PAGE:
The CBC recently kicked a contestant out of Canada’s Next Great Prime Minister contest. They told her that, after studying her application, they realized she broke a rule and in consequence, was ineligible.
CBC said it would have to disqualify her because they wanted to “be fair and apply the rules equally.” Then last Friday the competition’s 10 semi-finalists were announced.
The narrowed-down list of Parliamentary hopefuls includes two who, according to contest rules, also should have been disqualified.
24-year-old Camille Labchuk said she was disqualified because she ran for Parliament as a Green Party candidate in Moncton, N.B. in 2006. “It was abundantly clear on my resume I had run,” she said. “I made no secret of it.”
One of the contest rules states competitors cannot have run for or been elected to any federal, provincial or municipal political office.
Labchuck, a native of P.E.I., was the front-runner in the online voting before she was removed from the competition’s website on Jan. 9. Had she won the Web Winner contest, she would have automatically advanced to the semi-finals and had a shot at the $50,000 grand prize.
Prior to entering the contest in November, Labchuk asked CBC associate producer Richard Maerov whether her history in federal politics would disqualify her. The next day he e-mailed her back saying, “You’re good to go!”
With that, Labchuk started her campaign. “I poured my heart and soul into it,” she said.
“For the past two months, I’ve devoted hundreds of hours into researching policy, writing scripts, filming . . . The news that I was kicked out was utterly crushing.”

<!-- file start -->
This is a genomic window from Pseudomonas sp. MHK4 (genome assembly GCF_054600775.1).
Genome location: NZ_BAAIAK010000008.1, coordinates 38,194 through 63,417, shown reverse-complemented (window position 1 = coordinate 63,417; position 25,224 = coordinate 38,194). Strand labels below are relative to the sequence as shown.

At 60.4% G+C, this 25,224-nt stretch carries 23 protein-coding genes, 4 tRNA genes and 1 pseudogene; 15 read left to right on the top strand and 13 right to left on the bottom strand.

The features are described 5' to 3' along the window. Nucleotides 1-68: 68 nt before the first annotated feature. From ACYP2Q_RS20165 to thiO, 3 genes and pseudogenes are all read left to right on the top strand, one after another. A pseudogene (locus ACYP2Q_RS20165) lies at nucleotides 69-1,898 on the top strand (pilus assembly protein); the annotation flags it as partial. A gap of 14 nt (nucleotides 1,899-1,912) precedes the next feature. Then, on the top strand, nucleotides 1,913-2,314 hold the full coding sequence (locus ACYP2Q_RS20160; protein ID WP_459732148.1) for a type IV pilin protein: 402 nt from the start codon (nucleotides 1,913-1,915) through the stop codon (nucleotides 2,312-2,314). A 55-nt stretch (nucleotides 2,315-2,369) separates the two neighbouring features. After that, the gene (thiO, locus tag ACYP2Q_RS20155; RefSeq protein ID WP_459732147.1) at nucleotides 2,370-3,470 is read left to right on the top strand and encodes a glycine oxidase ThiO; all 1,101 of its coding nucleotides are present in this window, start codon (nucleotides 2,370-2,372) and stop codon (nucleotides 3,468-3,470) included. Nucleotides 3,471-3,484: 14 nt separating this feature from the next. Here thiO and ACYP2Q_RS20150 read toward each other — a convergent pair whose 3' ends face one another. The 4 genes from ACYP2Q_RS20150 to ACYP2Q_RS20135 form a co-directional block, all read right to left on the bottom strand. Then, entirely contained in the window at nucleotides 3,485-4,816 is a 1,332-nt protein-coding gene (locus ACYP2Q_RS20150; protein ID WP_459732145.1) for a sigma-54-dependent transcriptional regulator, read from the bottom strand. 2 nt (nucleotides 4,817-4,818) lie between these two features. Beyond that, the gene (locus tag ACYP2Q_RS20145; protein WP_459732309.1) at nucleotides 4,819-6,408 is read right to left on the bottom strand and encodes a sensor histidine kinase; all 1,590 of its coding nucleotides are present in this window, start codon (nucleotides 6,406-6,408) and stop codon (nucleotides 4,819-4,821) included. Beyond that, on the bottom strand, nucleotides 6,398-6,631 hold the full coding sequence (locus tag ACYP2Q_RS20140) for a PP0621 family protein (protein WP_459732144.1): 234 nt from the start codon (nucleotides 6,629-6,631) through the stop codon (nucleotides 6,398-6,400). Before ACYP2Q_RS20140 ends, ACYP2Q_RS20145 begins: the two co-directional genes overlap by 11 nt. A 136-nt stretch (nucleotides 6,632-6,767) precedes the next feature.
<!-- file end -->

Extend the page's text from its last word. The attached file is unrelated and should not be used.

CBC head of media relations Jeff Keay acknowledged the show’s producers made an error when they told her she was eligible. “It was a serious oversight,” he said. “We feel badly. But we have to apply the rules to maintain the integrity of the competition.”
Another of the contest’s rules asks that all contestants “post a speech of three to five minutes on YouTube . . . If the video posted exceeds the maximum of five minutes, the applicant will be disqualified.”
According to that rule, two of the contestants chosen as semi-finalists should have been disqualified. Ashvin Singh’s video runs 5:26; Elizabeth Croteau’s runs 5:03. “It’s clear,” Labchuk said, “they’re applying the rules selectively.”
Labchuk is currently considering her legal options. She said she might sue CBC for damages. “I don’t know for how much,” she said, “but something sufficient to compensate for the 200-plus hours I’ve spent on the competition, my videography costs and the missed opportunity of winning cash prizes.” Labchuck said she will also factor in the missed opportunities of meeting former Prime ministers who make up the judging panel and other influential Canadians.
Keay wouldn’t comment on Labchuk’s claim that she should be compensated.